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How To Survive The Inevitable Holiday Stress

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You can feel it coming—the holiday ads are everywhere; decorations fill stores. Even if you love the holidays, it can be a stressful time.

LOS ANGELES - s4story -- You can feel it coming—the holiday ads are everywhere; decorations fill stores. Even if you love the holidays, it can be a stressful time. Adding to the stress are concerns over illness (a possible COVID uptick, an unusually severe flu season) and dealing with gatherings with opinionated relatives who seem to get louder every year. Another no-win anxiety inducer is to expect your holidays to be stress-free That's just not going to happen, says Dr. Noelle Nelson (http://www.noellenelson.com/), psychologist, author and host of the podcast "Up!" (https://up--uplifting-inspiring-practical.libsy...)

"No matter how much you plan, something is bound to go wrong. The holidays are part of life and life isn't perfect," says Nelson. "There is plenty to cause stress. Everything is more expensive this year. You're bracing yourself for at least one or two uncomfortable moments among relatives who haven't seen each other since the pandemic began and who want to discuss the latest election results. You're having everyone over to your house for a big family meal. What could possibly go wrong? Instead of feeling holiday goodwill and cheer, all you feel is stress and frustration."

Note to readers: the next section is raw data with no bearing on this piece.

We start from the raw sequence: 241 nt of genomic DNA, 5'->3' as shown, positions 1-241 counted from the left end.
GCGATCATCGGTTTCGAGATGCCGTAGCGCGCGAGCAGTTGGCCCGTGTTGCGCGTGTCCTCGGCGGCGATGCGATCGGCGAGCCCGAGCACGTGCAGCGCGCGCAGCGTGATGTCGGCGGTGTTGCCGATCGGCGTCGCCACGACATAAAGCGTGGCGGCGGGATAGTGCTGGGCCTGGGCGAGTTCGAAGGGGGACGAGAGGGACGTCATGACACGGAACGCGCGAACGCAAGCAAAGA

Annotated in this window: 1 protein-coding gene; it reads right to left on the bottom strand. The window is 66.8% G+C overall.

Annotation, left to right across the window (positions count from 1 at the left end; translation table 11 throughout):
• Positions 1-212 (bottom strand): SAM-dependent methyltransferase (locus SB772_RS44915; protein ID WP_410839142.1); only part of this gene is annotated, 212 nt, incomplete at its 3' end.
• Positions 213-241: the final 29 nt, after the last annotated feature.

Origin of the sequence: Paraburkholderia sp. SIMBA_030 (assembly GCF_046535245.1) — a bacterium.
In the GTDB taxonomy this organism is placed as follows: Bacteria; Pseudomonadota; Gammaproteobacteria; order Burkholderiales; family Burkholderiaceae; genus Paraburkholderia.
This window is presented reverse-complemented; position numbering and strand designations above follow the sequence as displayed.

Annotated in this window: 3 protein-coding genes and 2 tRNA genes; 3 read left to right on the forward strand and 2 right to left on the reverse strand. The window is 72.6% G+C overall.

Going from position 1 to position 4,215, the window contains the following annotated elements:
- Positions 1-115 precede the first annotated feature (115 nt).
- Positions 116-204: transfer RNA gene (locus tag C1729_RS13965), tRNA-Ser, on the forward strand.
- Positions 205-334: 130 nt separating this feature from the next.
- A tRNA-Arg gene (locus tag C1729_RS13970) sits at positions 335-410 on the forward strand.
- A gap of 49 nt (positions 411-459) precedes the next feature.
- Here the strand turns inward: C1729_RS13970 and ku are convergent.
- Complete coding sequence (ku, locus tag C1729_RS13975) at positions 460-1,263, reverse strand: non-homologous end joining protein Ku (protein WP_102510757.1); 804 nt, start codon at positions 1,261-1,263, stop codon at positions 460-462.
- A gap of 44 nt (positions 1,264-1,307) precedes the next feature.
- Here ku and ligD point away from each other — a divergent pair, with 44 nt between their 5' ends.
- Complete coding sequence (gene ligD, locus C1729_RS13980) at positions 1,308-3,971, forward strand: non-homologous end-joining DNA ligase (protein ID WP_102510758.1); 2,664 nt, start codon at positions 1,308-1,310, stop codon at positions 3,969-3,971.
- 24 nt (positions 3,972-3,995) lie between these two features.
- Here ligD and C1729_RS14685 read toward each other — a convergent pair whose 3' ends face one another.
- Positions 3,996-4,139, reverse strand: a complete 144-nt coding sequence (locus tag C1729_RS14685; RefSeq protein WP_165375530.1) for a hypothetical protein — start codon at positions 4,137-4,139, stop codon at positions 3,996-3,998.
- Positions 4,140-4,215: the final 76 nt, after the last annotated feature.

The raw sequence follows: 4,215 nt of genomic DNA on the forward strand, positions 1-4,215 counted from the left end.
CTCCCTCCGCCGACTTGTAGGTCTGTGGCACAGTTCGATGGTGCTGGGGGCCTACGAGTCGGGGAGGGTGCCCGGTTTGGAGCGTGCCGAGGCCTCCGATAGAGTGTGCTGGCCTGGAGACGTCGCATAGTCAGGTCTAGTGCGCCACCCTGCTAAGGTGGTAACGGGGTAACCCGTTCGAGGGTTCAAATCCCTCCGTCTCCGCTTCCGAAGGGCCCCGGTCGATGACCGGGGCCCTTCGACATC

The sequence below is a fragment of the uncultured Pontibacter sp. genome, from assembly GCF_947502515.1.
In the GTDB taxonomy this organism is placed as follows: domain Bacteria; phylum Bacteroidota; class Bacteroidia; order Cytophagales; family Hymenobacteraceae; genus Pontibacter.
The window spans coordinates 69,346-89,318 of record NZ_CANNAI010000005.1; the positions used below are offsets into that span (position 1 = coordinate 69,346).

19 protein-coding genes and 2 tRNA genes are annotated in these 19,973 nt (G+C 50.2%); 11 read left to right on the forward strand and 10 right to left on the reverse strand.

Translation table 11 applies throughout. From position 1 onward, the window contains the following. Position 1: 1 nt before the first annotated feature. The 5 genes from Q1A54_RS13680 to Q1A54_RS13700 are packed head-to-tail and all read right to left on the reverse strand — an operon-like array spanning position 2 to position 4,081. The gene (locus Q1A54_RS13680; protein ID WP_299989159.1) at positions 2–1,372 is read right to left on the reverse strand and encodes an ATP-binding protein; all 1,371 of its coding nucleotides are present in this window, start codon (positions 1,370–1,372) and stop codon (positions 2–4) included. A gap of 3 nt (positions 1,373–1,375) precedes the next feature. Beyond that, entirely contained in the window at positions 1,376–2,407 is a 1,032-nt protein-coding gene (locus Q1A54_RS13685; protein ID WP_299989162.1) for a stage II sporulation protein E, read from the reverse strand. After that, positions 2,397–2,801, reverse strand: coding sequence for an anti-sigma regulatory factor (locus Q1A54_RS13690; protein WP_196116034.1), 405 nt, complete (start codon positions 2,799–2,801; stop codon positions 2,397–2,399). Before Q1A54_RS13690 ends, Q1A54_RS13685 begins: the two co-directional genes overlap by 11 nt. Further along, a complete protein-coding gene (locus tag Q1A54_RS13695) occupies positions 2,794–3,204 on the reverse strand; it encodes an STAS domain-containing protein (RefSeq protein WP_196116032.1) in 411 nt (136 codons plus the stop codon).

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Nelson counsels that when feelings of exasperation well up, take some time to relax. It could be as simple as going for a walk (https://www.aafp.org/pubs/afp/issues/2022/0100/p22.html#:~:text=Walking%20lowers%20systolic%20blood%20pressure,%2C%200.95%20to%204.57%20bpm) or watching cute animal videos (https://edition.cnn.com/2020/09/27/us/watching-cute-animals-study-scn-trnd/) on social media. Both activities have been shown to reduce blood pressure and heart rates.

Nelson also suggests exercising at least two or three times a week. "We tend to eat more during the holidays and then feel guilty and stressed after we do," says Nelson. "Exercising can offset the added calories and stimulate endorphins that give you a sense of well-being. Also, make an effort to arrange a night out with friends you enjoy being around. Make it a 'no-gift giving' evening—a definite stress reducer. Do something to help others. The feeling you get when you give with no strings attached is the best feeling in the world."

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Above all, Nelson says don't try to please everyone. "It won't happen. That's not even the point of the holidays," says Nelson. "It's a time to be grateful for the people you love and to show compassion and caring with the community around you."

She says that if you begin to feel overwhelmed, take a deep breath, step back and remind yourself of what a good and worthwhile human being you are. Nelson (www.noellenelson.com) adds, "Decide to enjoy the holidays with a happy heart, however imperfect the holidays may be."

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Source: Dr. Noelle Nelson
Filed Under: Culture

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